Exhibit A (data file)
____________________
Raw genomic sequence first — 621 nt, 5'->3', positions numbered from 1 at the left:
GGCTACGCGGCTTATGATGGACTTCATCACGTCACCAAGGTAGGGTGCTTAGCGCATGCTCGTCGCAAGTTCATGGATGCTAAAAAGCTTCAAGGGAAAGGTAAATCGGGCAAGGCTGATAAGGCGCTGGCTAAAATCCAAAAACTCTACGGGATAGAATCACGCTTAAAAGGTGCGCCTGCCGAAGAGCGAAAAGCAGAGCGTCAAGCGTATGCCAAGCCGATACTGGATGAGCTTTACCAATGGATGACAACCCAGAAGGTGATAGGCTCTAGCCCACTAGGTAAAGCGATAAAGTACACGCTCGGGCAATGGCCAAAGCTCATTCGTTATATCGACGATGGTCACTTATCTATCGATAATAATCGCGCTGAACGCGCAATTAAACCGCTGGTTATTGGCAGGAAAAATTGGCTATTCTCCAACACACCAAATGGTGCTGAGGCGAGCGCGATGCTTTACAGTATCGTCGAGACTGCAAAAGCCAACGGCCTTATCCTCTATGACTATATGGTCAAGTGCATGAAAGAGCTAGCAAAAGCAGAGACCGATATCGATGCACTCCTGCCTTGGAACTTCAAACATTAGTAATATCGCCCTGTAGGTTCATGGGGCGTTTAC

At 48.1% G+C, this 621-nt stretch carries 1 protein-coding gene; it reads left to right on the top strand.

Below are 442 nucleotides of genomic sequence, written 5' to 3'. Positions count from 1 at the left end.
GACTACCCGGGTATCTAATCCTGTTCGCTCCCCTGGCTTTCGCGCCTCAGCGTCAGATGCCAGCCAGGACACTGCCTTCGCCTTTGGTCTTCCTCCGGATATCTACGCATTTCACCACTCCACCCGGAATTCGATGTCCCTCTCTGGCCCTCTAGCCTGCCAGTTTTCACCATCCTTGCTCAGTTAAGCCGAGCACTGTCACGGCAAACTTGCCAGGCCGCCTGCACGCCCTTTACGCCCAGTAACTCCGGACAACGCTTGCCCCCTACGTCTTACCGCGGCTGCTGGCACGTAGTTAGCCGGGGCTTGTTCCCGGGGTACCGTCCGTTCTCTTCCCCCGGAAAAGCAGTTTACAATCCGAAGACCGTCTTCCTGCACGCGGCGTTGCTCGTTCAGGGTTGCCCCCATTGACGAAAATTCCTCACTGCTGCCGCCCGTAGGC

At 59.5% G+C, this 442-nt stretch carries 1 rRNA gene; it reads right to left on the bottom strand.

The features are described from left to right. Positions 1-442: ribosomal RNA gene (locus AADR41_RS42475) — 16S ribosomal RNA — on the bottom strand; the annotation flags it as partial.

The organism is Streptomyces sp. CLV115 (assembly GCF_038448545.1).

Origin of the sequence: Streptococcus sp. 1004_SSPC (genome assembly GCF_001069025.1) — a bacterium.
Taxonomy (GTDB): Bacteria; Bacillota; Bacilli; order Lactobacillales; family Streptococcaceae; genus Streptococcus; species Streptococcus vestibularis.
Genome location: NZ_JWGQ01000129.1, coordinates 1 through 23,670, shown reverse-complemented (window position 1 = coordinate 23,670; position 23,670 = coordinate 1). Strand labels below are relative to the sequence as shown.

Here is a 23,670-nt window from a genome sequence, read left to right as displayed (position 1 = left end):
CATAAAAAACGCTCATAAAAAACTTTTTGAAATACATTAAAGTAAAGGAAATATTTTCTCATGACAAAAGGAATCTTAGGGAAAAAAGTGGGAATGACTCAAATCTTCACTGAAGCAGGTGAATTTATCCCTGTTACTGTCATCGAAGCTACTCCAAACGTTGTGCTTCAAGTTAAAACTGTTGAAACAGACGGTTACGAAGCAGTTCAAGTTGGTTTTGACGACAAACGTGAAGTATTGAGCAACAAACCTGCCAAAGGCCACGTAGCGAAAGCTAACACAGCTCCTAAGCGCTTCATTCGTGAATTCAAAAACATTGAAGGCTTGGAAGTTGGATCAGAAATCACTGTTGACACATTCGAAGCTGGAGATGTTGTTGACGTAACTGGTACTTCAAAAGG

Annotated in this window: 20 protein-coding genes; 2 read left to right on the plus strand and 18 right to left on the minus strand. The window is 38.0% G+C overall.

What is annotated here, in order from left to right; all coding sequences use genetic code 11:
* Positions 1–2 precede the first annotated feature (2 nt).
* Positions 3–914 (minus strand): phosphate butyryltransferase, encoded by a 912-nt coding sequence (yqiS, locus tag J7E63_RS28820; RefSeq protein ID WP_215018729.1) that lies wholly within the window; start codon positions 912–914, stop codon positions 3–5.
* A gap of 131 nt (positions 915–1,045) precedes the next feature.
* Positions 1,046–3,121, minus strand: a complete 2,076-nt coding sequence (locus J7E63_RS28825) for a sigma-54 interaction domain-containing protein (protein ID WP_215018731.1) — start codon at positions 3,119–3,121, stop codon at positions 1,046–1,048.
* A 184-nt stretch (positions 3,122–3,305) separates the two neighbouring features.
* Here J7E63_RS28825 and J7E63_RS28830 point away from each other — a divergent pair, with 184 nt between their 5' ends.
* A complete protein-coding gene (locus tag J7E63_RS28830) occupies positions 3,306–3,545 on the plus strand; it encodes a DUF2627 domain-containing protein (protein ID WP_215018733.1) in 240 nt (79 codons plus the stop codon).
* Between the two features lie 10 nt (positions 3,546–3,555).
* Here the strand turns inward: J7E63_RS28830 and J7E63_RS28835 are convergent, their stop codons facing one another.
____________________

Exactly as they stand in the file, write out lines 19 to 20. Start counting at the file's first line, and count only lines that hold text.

* Positions 1,046–3,121, minus strand: a complete 2,076-nt coding sequence (locus J7E63_RS28825) for a sigma-54 interaction domain-containing protein (protein ID WP_215018731.1) — start codon at positions 3,119–3,121, stop codon at positions 1,046–1,048.
* A 184-nt stretch (positions 3,122–3,305) separates the two neighbouring features.